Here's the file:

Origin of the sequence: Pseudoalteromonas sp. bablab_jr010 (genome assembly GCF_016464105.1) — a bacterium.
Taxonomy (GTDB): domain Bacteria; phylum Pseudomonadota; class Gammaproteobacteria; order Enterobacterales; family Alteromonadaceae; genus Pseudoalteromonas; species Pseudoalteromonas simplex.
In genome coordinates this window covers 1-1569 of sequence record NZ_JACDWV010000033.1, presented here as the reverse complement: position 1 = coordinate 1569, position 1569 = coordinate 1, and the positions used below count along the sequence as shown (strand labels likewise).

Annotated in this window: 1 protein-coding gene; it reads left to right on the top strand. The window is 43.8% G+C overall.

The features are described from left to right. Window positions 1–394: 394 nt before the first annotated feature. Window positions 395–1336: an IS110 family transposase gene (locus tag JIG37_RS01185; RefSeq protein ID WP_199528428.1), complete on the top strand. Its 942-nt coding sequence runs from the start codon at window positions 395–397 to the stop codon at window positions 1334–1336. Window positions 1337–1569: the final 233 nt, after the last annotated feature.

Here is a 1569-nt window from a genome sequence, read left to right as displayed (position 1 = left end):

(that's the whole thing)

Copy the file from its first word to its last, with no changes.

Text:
Origin of the sequence: Pseudoalteromonas sp. bablab_jr010 (genome assembly GCF_016464105.1) — a bacterium.
Taxonomy (GTDB): domain Bacteria; phylum Pseudomonadota; class Gammaproteobacteria; order Enterobacterales; family Alteromonadaceae; genus Pseudoalteromonas; species Pseudoalteromonas simplex.
In genome coordinates this window covers 1-1569 of sequence record NZ_JACDWV010000033.1, presented here as the reverse complement: position 1 = coordinate 1569, position 1569 = coordinate 1, and the positions used below count along the sequence as shown (strand labels likewise).

Annotated in this window: 1 protein-coding gene; it reads left to right on the top strand. The window is 43.8% G+C overall.

The features are described from left to right. Window positions 1–394: 394 nt before the first annotated feature. Window positions 395–1336: an IS110 family transposase gene (locus tag JIG37_RS01185; RefSeq protein ID WP_199528428.1), complete on the top strand. Its 942-nt coding sequence runs from the start codon at window positions 395–397 to the stop codon at window positions 1334–1336. Window positions 1337–1569: the final 233 nt, after the last annotated feature.

Here is a 1569-nt window from a genome sequence, read left to right as displayed (position 1 = left end):